Have you found yourself tearing your hair out trying to ensure GDPR compliance? Your time could be better spent on other areas of your business. In this article, we look at the 3 main reasons document scanning can help to ensure GDPR compliance.
1 – Document security and privacy
Paper documents are far easier to steal, replicate or lose. Digital documents, even when stored on a basic filing system can be secured with passwords and the data can be digitally encrypted. This in itself should be enough to take the step towards document digitisation.
2 – Data search
Article 17 in the GDPR is Right to erasure (“right to be forgotten”). It states, “The data subject shall have the right to obtain from the controller the erasure of personal data concerning him or her without undue delay and the controller shall have the obligation to erase personal data without undue delay.”
Paper documents are far harder to find and the contents within them even harder. First you have to find every document that relates to this person, secondly you have to find all the relevant pages and then you have to redact and replicate these.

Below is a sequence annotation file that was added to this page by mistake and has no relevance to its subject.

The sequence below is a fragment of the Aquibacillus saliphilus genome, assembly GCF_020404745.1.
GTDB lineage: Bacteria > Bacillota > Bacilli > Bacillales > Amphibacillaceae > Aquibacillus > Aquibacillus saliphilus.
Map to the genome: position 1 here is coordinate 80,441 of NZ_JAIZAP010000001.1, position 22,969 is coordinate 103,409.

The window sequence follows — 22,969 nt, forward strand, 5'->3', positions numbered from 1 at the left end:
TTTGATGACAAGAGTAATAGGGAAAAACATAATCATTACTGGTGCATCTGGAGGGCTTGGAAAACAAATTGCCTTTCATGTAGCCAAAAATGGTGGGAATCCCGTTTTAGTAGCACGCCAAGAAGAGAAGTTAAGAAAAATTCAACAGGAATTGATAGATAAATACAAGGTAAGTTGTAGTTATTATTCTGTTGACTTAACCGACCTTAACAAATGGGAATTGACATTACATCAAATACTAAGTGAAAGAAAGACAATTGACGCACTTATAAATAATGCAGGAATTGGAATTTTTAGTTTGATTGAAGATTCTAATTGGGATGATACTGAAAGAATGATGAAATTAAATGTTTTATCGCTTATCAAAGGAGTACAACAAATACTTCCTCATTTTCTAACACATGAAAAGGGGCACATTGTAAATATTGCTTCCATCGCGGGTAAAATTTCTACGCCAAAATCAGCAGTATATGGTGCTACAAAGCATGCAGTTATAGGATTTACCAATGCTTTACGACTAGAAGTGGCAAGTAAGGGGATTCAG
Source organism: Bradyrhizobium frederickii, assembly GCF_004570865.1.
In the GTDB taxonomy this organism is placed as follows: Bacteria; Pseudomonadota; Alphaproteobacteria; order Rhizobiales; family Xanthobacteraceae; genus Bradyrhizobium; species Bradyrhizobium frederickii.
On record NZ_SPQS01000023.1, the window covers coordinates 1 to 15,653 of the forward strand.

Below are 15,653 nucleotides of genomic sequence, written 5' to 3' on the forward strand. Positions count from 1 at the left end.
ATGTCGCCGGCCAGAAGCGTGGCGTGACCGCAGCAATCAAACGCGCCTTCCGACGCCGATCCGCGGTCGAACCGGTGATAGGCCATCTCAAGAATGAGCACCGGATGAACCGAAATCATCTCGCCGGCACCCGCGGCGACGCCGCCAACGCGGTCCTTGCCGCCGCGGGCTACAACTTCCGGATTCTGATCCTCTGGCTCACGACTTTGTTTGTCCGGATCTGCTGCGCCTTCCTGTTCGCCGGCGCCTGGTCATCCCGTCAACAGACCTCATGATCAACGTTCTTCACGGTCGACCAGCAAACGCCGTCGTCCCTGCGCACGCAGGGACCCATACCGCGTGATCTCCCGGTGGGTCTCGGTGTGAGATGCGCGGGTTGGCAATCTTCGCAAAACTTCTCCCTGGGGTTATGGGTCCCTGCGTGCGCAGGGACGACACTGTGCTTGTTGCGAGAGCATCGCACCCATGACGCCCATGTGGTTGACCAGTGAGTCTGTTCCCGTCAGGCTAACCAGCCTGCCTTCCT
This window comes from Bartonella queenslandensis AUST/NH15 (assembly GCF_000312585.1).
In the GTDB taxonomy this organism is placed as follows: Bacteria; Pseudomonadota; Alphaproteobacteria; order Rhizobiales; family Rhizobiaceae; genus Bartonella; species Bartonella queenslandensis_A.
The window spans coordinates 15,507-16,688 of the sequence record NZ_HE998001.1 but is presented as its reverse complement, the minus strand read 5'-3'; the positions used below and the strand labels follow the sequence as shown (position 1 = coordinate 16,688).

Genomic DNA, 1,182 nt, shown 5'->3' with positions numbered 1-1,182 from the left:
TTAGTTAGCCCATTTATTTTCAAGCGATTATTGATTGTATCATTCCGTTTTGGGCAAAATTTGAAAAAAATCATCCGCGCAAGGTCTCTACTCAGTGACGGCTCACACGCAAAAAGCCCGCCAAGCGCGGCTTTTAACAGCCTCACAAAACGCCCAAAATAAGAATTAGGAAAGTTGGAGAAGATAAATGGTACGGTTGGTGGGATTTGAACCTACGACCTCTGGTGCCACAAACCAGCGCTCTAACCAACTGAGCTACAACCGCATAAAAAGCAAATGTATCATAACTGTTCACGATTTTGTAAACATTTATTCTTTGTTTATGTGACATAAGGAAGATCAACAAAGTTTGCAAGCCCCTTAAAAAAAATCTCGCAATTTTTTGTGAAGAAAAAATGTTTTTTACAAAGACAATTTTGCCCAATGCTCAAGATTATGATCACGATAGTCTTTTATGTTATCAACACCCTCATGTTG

With digital documents, this process will be straightforward, particularly if your digital documents have been OCR’d (this means text within a document can be searched). The time savings for doing this digitally are huge.
Critically the GDPR legislation states “without undue delay” twice in two sentences. How much of a delay would you have if you were working with paper documents? Perhaps the documents are stored off site, or they are in badly organised boxes in a basement? Other rights included in the GDPR are right of access, right to rectification and right to restriction of processing. All of these will be far easier to comply with for companies working digitally. Once again, the case for working with digital documents becomes very strong.
3 – Data retention
Data retention is far easier with digital documents, in fact with the right software in place data retention can be set and controlled by a set of rules automatically. Without a data retention policy, a data breach would be more likely to be regarded as serious if no old data has been deleted, if there is no data retention policy or if no thought had been given to whether data should be deleted.